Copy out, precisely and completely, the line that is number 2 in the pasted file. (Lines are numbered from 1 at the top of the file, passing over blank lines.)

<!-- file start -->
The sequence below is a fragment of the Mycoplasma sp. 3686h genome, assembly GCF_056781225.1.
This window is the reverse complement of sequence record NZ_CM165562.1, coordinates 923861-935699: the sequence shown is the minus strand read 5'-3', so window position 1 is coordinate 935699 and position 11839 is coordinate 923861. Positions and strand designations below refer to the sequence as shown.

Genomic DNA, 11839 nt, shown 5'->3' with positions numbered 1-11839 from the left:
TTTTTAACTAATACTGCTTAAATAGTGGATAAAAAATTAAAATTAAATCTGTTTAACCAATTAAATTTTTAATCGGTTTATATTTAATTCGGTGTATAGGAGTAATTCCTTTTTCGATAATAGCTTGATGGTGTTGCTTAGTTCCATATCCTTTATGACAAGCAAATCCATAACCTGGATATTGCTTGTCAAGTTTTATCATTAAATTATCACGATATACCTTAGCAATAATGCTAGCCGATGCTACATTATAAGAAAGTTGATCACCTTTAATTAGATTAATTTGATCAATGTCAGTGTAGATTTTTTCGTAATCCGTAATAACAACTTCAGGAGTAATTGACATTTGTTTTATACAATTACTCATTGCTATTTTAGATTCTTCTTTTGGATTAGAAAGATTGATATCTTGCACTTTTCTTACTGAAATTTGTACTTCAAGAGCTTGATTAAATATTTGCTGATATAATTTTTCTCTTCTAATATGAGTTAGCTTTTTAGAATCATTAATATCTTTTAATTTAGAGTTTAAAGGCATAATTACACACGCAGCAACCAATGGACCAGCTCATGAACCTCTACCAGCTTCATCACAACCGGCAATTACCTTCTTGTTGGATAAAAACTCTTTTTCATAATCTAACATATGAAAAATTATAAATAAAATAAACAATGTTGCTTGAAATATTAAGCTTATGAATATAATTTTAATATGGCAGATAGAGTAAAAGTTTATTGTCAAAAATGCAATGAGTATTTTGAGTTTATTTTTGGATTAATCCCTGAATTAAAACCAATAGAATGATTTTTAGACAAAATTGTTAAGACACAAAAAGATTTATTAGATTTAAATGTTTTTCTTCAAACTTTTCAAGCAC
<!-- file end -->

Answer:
This window is the reverse complement of sequence record NZ_CM165562.1, coordinates 923861-935699: the sequence shown is the minus strand read 5'-3', so window position 1 is coordinate 935699 and position 11839 is coordinate 923861. Positions and strand designations below refer to the sequence as shown.